Teenage texting causes pain

Saturday 2nd August, 2008

GoToSee PhysiotherapyWith exam results looming for the nation’s teenagers, Physiotherapists in the UK are urging young people to send less texts on their mobiles as it can lead to Text Message Injury (or TMI).

Over 140 million messages are sent it Britain every day and teenagers are among the most prolific texters. The amount of texts they are sending is cause for concern according to the Chartered Society of Physiotherapy (CSP).

Results from a recent study have shown that a third of young people aged 16-24 who took part in a survey send on average 20 or more texts per day. One in six said they’d felt some discomfort in their hands during texting and a small number also felt it in their wrists, arms, neck and shoulders.

The study comes at a time when teenagers are likely to send more texts to their friends and family as they await exam results or pass on news about their grades.

“Texting is a great way to communicate – especially to pass on news about exam results,” said a spokesperson for the Chartered Society of Physiotherapy.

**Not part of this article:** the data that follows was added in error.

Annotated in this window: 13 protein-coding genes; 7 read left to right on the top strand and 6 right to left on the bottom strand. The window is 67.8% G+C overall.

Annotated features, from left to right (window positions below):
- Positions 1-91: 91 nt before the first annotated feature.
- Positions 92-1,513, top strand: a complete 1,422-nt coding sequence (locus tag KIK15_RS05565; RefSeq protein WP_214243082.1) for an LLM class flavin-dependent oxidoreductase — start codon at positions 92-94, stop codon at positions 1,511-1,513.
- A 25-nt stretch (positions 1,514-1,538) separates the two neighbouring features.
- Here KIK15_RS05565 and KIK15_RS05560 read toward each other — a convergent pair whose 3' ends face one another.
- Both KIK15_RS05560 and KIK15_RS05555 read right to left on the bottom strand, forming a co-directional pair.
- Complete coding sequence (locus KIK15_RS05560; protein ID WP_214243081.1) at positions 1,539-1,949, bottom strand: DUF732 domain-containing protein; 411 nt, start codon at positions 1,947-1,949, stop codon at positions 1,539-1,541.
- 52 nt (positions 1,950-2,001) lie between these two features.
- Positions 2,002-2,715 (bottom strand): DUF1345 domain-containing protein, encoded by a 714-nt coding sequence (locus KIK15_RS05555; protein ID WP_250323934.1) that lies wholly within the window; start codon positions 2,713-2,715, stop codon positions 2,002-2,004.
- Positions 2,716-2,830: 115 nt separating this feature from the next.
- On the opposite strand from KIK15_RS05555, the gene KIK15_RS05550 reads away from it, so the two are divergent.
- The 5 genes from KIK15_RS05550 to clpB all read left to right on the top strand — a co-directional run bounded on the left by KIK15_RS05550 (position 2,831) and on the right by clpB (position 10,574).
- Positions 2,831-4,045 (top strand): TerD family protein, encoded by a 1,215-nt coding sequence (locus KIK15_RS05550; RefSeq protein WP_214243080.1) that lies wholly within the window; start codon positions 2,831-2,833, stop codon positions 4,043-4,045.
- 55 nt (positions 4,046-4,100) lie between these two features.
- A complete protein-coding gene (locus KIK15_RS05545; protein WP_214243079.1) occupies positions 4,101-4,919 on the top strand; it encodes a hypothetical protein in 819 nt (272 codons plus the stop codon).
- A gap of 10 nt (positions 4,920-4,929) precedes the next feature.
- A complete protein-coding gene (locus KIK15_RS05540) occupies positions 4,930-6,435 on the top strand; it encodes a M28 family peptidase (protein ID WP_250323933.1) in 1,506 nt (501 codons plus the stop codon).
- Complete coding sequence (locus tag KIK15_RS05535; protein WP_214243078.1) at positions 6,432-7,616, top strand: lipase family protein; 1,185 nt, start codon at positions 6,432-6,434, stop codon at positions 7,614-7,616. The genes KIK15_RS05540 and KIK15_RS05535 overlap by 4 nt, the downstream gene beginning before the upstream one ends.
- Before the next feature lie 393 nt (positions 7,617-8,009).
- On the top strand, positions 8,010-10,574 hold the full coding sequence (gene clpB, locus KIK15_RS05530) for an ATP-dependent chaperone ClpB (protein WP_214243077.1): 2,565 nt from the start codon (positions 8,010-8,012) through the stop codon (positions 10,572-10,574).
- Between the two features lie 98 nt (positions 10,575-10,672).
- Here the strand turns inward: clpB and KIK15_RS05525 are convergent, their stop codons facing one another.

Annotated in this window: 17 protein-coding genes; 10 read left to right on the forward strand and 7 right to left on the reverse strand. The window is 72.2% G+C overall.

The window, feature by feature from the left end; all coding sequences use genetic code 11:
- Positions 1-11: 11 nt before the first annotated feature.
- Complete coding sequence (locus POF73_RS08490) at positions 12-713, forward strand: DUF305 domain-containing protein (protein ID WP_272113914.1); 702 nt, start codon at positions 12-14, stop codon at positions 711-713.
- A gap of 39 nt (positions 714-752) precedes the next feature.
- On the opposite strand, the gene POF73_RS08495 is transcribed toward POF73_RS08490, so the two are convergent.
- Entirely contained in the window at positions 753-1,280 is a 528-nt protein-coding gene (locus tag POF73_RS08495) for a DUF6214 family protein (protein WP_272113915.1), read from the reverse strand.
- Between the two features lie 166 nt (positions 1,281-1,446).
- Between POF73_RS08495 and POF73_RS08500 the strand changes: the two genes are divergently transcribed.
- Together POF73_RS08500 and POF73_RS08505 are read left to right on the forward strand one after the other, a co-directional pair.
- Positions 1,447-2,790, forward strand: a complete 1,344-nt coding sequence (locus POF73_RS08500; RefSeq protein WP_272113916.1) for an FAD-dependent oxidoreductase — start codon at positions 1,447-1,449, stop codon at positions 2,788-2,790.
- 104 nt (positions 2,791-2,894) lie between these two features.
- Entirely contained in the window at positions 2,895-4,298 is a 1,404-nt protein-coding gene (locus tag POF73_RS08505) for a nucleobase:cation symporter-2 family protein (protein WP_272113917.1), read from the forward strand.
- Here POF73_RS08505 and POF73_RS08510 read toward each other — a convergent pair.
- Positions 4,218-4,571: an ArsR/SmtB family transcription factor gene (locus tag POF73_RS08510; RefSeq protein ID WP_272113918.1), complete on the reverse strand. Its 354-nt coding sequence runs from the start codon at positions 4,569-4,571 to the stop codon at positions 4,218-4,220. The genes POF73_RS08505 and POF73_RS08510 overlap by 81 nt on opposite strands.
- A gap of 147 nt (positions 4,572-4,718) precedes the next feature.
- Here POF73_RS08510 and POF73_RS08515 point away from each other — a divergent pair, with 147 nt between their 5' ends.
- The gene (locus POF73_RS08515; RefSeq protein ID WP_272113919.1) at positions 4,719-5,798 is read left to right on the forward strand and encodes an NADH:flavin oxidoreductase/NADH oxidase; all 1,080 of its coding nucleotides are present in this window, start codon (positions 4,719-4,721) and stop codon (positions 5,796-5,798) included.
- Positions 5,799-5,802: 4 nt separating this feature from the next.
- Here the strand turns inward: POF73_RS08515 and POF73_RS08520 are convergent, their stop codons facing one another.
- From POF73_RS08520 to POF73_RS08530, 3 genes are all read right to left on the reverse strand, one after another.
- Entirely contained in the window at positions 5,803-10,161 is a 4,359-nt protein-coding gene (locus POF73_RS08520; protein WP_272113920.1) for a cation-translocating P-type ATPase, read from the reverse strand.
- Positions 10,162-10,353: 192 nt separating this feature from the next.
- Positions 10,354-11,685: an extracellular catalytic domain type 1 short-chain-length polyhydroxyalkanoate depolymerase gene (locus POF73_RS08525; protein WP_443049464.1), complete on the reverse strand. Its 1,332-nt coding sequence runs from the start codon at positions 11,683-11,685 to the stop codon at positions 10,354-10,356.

“But mobile phones are not ergonomically designed for excessive texting and they require repetitive movements to operate them. Too much texting can result in pain and swelling of the tendons at the base of the thumb and wrist.”

Excessive texting can lead to muscle fatigue and upper limb disorders so the CSP have come up with the following five step plan to healthy texting habits:

1. Hold the phone up with the screen facing towards you so you are not having to flex your neck too much as you look down to view the screen.

2. Keep your hands close to your body. The weight of a phone may not feel much, but the load on your arm is significantly increased if the arm is held out stretched and this action will put strain on your neck and shoulder muscles.

3. Try to use both hands together when texting to “spread the load”. Keep messages short and use abbreviations and the predictive text messaging feature on your phone. This will help reduce the repetitive motion of pressing various keys.

4. Don’t text continuously. Try to take breaks by putting the phone down between text messages.

5. Carry out the following two exercises to prevent text message injury:

i).Regularly open your fingers and stretch them out.

ii).Stretch your arm out, rotate your wrist so it is facing upwards and with your other hand pull your palm down towards the floor to feel a stretch over the front of your forearm muscles. Hold for 15 seconds and repeat 2-3 times.

If you already suffer with serious discomfort from texting it is advisable to seek professional healthcare advice.



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